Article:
Geronimo the alpaca was removed from his farm near Bristol on Tuesday by government workers, ahead of his execution.
He was removed from the Gloucestershire farm by a large group of officials wearing protective clothing. Accompanied by a police escort, they tied a rope around the animal and placed him in a large carrier.
An online campaign to save the animal reached more than 141,000 signatures in August after his owner Helen McDonald pleaded for the government to reconsider sentencing her alpaca to death.
Geronimo has tested positive for Bovine Tuberculosis (bTB) twice since arriving from New Zealand in 2017, but has reportedly never displayed any symptoms associated with the disease.
McDonald was told she – or her own vet – would have to execute Geronimo, or he would be sent to the extermination team.
However, McDonald has repeatedly argued that the test returned false positives for the highly infectious disease usually found in cattle and refused to put him to sleep.
She lost her attempts to overturn the rest in the London High Court in July, meaning a warrant was signed for his execution after the judge declared there was “suspicion of disease” within the alpaca.
Fighting against the backlash over the testing process, environment secretary George Eustice promised the government uses a “highly specific and reliable test”.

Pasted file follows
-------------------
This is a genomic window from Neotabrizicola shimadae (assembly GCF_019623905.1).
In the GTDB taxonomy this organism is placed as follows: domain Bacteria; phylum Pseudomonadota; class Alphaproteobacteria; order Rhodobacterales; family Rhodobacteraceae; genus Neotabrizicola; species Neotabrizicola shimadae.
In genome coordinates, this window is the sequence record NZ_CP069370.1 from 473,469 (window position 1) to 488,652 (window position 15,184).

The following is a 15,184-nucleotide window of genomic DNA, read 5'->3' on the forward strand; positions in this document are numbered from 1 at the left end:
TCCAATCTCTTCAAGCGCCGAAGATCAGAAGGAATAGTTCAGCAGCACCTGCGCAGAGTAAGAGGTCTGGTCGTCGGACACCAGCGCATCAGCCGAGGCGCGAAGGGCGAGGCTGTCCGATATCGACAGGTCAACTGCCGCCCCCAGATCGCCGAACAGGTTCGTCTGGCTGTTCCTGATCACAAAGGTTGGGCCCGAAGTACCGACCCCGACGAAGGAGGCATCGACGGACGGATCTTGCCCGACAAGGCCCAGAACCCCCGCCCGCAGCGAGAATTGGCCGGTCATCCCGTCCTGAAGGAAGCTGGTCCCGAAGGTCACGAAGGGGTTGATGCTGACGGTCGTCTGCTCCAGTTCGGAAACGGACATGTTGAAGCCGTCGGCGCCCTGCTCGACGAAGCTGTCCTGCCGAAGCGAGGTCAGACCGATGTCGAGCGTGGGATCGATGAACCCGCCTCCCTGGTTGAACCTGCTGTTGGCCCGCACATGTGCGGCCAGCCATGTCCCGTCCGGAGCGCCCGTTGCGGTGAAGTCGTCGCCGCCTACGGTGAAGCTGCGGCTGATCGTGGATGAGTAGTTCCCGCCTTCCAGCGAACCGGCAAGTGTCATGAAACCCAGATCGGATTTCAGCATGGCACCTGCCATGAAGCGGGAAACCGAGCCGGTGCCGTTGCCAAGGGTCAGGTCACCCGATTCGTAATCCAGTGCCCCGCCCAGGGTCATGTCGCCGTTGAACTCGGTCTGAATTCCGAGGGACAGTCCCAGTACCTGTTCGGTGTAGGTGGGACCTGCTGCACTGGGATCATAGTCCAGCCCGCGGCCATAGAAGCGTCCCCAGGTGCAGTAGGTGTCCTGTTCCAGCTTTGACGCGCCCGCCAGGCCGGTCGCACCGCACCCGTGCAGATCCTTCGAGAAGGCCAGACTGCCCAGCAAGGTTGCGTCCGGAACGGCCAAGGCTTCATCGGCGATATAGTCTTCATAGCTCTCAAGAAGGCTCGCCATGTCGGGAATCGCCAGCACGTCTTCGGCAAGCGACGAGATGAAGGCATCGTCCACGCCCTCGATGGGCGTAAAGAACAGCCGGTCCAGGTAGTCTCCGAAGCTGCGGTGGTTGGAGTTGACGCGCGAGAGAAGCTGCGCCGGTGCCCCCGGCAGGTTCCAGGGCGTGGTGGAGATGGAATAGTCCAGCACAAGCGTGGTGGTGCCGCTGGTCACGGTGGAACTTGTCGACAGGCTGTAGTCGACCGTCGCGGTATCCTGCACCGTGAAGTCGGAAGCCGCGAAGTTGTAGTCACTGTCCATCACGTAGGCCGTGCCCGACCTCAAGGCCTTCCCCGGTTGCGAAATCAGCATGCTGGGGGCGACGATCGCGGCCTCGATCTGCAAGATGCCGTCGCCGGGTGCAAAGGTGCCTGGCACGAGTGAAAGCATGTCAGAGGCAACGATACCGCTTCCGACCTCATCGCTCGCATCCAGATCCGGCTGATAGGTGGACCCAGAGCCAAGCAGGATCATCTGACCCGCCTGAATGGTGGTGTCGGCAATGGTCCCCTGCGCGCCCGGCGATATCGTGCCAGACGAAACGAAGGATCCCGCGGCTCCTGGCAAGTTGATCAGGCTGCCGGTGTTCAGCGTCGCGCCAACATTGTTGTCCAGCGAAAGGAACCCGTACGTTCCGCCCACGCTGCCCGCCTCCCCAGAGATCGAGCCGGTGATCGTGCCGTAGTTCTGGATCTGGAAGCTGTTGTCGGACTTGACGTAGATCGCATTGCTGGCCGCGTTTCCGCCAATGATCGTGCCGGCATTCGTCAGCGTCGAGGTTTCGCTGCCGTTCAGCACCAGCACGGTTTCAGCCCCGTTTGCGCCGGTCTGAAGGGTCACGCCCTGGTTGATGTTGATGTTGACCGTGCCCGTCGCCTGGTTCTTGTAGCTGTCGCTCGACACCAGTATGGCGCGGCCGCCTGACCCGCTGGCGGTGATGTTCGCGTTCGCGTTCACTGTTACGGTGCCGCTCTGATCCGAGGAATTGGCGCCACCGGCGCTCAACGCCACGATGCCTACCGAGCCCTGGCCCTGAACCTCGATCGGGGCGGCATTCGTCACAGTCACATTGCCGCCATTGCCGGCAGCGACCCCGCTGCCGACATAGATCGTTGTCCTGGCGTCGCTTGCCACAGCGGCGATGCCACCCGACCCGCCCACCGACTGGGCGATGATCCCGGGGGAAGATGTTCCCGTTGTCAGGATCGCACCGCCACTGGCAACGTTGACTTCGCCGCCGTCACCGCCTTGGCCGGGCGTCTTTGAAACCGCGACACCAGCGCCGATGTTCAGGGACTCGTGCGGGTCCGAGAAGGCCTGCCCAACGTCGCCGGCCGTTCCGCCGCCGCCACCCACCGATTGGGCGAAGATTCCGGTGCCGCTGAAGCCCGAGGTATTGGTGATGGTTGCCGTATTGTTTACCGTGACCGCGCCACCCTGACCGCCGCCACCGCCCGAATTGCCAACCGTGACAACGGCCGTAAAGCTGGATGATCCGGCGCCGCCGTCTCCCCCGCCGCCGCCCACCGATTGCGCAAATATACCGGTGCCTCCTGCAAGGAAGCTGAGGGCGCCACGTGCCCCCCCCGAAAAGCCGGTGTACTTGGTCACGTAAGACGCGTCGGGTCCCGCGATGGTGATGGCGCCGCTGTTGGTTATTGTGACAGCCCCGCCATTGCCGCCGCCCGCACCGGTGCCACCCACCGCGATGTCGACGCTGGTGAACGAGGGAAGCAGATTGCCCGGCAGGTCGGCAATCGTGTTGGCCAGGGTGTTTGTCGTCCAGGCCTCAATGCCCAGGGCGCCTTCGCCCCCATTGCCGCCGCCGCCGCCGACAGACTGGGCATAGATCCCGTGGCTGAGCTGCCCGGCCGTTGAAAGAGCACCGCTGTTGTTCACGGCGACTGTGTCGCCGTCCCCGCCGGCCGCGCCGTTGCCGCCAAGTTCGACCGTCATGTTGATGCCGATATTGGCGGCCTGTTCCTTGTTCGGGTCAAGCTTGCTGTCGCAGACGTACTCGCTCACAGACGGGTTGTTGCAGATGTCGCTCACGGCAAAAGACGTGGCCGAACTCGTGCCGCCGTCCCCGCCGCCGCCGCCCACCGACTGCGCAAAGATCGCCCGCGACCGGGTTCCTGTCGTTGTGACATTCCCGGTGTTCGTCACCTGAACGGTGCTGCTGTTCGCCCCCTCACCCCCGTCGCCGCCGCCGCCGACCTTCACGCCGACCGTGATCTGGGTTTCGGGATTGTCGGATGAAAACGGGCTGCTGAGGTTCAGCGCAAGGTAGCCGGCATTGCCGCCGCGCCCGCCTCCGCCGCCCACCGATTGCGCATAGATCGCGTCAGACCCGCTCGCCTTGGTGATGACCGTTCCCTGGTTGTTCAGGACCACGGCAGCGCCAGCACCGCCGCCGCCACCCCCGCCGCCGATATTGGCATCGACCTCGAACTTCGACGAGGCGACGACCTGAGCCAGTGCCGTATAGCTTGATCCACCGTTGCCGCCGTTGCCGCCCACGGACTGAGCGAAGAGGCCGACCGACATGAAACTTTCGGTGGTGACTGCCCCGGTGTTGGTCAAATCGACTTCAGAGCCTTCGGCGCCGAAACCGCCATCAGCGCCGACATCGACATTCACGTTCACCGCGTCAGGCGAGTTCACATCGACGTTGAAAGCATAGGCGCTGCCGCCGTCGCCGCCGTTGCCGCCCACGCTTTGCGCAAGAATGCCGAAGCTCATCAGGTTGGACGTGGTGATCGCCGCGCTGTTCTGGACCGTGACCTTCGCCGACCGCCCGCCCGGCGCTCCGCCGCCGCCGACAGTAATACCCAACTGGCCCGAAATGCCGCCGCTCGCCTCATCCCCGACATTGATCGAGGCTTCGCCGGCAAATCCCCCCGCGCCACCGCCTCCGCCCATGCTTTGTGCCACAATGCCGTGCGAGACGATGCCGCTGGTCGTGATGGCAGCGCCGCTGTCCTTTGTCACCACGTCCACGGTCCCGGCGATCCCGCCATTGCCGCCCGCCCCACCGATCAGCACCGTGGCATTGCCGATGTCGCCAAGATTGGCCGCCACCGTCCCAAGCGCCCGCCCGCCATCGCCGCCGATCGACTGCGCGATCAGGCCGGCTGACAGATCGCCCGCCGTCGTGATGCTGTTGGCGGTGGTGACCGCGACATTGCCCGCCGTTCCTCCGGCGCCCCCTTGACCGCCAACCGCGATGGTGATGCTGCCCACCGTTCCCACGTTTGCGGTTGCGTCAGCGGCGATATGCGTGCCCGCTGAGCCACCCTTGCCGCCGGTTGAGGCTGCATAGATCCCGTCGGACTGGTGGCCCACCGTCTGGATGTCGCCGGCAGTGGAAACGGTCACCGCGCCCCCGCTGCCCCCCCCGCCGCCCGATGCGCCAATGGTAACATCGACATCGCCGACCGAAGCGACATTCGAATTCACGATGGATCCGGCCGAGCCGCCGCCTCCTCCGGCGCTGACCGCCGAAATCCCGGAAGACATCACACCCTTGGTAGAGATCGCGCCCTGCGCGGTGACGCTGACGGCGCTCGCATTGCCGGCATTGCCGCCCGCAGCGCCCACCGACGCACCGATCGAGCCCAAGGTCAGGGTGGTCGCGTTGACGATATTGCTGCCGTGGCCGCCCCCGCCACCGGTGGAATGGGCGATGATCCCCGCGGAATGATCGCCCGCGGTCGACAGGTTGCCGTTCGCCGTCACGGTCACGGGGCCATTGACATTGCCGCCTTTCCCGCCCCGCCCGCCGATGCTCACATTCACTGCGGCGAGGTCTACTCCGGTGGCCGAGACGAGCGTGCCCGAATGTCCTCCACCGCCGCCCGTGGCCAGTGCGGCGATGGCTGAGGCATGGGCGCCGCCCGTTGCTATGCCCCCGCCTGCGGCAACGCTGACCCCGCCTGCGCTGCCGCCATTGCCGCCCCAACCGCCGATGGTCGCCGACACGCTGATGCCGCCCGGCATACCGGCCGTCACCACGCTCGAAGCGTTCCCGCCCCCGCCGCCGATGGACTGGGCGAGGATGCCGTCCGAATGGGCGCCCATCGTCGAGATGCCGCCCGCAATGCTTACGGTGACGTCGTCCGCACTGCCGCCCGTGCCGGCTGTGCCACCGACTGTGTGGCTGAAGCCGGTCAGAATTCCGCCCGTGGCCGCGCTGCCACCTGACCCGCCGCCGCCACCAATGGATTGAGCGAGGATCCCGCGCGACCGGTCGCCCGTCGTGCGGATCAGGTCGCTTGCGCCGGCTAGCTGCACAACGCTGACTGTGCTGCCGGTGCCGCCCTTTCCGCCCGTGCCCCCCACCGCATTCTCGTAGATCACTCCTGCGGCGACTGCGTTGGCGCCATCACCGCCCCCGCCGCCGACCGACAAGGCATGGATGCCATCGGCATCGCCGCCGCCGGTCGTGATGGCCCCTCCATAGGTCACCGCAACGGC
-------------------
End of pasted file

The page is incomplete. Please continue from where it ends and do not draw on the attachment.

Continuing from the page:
He continued: “I have looked at this case several times over the last three years and gone through all the evidence with the chief vet and other experts in detail.”
He stood by his decision, despite appeals from high-profile figures including actress Joanna Lumley and prominent environmentalist and father of the prime minister, Stanley Johnson.
Defra – the department for environment, food and rural affairs – were allowed to forcefully enter the farm to shoot Geronimo, according to McDonald, but reports claim the workers have actually taken him away from McDonald’s site.
There is a legal requirement for animal owners to report bTB if present or suspected in a herd, but there is no requirement for alpacas in particular to be regularly tested.
Defra maintains that bTB is “one of the greatest animal health threats we face today” which can cost the taxpayer approximately £100 million a year.